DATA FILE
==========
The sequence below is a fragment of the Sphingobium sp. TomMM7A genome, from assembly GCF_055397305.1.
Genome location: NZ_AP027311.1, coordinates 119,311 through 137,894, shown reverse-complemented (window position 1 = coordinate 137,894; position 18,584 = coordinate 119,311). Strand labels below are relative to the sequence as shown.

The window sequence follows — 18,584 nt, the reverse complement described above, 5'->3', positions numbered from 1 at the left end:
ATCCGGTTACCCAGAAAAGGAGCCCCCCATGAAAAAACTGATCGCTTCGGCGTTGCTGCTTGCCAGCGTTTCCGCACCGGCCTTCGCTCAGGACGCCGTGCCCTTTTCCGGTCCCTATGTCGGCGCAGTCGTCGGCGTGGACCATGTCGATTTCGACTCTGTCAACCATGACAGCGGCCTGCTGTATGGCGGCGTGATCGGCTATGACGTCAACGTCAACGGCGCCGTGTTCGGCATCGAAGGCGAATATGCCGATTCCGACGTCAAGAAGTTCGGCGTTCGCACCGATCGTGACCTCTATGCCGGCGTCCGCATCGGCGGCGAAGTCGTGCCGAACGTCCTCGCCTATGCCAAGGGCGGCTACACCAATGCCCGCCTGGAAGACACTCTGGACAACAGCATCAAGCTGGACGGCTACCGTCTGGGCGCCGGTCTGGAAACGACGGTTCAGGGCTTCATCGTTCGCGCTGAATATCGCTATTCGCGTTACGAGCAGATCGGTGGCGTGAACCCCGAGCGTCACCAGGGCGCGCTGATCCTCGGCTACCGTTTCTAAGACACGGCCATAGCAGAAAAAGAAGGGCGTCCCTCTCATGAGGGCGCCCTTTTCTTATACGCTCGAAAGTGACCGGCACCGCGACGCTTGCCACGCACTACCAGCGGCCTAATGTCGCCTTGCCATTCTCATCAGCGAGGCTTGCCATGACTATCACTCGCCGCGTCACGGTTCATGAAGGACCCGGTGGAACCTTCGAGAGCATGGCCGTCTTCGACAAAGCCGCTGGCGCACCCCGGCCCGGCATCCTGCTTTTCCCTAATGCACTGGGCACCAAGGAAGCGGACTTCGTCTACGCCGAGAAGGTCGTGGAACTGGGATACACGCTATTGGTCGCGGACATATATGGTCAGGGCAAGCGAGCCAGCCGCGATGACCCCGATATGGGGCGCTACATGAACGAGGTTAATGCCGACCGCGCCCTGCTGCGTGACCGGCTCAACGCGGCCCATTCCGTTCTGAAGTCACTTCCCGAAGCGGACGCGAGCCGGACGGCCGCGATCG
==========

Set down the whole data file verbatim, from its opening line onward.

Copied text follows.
The sequence below is a fragment of the Sphingobium sp. TomMM7A genome, from assembly GCF_055397305.1.
Genome location: NZ_AP027311.1, coordinates 119,311 through 137,894, shown reverse-complemented (window position 1 = coordinate 137,894; position 18,584 = coordinate 119,311). Strand labels below are relative to the sequence as shown.

The window sequence follows — 18,584 nt, the reverse complement described above, 5'->3', positions numbered from 1 at the left end:
ATCCGGTTACCCAGAAAAGGAGCCCCCCATGAAAAAACTGATCGCTTCGGCGTTGCTGCTTGCCAGCGTTTCCGCACCGGCCTTCGCTCAGGACGCCGTGCCCTTTTCCGGTCCCTATGTCGGCGCAGTCGTCGGCGTGGACCATGTCGATTTCGACTCTGTCAACCATGACAGCGGCCTGCTGTATGGCGGCGTGATCGGCTATGACGTCAACGTCAACGGCGCCGTGTTCGGCATCGAAGGCGAATATGCCGATTCCGACGTCAAGAAGTTCGGCGTTCGCACCGATCGTGACCTCTATGCCGGCGTCCGCATCGGCGGCGAAGTCGTGCCGAACGTCCTCGCCTATGCCAAGGGCGGCTACACCAATGCCCGCCTGGAAGACACTCTGGACAACAGCATCAAGCTGGACGGCTACCGTCTGGGCGCCGGTCTGGAAACGACGGTTCAGGGCTTCATCGTTCGCGCTGAATATCGCTATTCGCGTTACGAGCAGATCGGTGGCGTGAACCCCGAGCGTCACCAGGGCGCGCTGATCCTCGGCTACCGTTTCTAAGACACGGCCATAGCAGAAAAAGAAGGGCGTCCCTCTCATGAGGGCGCCCTTTTCTTATACGCTCGAAAGTGACCGGCACCGCGACGCTTGCCACGCACTACCAGCGGCCTAATGTCGCCTTGCCATTCTCATCAGCGAGGCTTGCCATGACTATCACTCGCCGCGTCACGGTTCATGAAGGACCCGGTGGAACCTTCGAGAGCATGGCCGTCTTCGACAAAGCCGCTGGCGCACCCCGGCCCGGCATCCTGCTTTTCCCTAATGCACTGGGCACCAAGGAAGCGGACTTCGTCTACGCCGAGAAGGTCGTGGAACTGGGATACACGCTATTGGTCGCGGACATATATGGTCAGGGCAAGCGAGCCAGCCGCGATGACCCCGATATGGGGCGCTACATGAACGAGGTTAATGCCGACCGCGCCCTGCTGCGTGACCGGCTCAACGCGGCCCATTCCGTTCTGAAGTCACTTCCCGAAGCGGACGCGAGCCGGACGGCCGCGATCG